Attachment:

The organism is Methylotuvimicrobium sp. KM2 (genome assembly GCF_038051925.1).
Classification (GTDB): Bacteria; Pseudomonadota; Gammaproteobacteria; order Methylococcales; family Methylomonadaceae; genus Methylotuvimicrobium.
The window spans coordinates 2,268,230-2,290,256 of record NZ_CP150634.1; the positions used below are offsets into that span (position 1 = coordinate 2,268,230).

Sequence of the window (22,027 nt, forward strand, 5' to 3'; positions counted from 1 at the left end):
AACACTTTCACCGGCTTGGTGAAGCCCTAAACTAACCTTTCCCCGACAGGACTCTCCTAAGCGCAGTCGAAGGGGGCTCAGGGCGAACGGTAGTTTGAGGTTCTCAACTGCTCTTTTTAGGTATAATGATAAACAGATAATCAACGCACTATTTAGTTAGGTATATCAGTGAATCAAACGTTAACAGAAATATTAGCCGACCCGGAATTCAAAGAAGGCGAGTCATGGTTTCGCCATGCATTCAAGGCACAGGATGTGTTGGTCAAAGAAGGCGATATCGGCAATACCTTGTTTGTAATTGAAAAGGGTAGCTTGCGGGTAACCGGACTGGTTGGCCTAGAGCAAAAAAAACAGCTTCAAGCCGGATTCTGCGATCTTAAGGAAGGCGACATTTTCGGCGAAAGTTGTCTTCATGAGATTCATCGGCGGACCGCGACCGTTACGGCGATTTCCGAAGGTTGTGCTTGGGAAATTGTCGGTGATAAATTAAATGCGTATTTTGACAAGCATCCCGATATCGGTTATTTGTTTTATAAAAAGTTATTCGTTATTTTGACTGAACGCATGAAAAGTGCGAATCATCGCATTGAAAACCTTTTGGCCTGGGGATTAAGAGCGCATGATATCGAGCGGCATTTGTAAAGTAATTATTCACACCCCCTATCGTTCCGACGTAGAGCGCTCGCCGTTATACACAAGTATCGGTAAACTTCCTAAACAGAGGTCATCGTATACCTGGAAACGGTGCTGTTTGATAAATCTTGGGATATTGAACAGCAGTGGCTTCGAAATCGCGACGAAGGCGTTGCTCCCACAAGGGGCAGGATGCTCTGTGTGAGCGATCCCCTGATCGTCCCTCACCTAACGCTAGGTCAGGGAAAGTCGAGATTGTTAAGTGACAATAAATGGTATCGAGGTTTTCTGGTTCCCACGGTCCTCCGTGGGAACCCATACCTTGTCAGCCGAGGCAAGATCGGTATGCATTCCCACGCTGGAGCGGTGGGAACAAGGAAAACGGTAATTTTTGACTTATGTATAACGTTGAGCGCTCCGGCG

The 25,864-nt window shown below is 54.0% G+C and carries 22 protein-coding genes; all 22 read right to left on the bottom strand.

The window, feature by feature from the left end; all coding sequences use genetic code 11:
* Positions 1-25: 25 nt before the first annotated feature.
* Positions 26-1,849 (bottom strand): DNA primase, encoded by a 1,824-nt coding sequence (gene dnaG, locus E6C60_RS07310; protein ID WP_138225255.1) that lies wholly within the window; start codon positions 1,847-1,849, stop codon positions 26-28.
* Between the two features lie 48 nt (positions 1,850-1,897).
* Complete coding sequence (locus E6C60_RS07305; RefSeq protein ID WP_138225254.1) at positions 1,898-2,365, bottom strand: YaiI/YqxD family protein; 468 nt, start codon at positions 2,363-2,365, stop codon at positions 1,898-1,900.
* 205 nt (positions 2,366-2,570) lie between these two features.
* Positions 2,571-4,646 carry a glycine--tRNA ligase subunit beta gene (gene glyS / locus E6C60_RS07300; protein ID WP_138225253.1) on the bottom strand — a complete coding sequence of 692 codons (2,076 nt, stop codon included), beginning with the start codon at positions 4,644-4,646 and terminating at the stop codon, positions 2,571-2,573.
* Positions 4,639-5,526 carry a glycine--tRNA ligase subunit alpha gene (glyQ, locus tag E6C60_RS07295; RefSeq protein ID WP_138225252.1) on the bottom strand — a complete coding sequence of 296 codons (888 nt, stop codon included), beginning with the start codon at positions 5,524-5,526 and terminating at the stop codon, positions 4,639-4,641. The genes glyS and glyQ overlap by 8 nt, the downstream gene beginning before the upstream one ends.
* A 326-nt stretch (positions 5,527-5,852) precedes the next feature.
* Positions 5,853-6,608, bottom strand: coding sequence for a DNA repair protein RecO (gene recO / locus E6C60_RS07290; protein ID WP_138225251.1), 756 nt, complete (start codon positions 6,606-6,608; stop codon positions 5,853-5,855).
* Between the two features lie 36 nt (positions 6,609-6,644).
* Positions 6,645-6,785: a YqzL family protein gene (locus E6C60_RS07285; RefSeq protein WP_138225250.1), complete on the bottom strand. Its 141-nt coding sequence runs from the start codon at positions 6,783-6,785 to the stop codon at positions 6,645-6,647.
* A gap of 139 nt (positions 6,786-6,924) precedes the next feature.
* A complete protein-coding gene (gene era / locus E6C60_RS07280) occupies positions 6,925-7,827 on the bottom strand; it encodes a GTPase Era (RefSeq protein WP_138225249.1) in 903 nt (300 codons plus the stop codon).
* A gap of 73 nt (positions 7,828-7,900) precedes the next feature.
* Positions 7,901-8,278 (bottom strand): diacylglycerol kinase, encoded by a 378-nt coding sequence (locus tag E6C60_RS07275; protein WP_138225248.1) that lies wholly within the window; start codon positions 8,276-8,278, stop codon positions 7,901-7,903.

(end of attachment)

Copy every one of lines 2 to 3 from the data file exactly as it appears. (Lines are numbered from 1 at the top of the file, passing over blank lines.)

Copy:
Classification (GTDB): Bacteria; Pseudomonadota; Gammaproteobacteria; order Methylococcales; family Methylomonadaceae; genus Methylotuvimicrobium.
The window spans coordinates 2,268,230-2,290,256 of record NZ_CP150634.1; the positions used below are offsets into that span (position 1 = coordinate 2,268,230).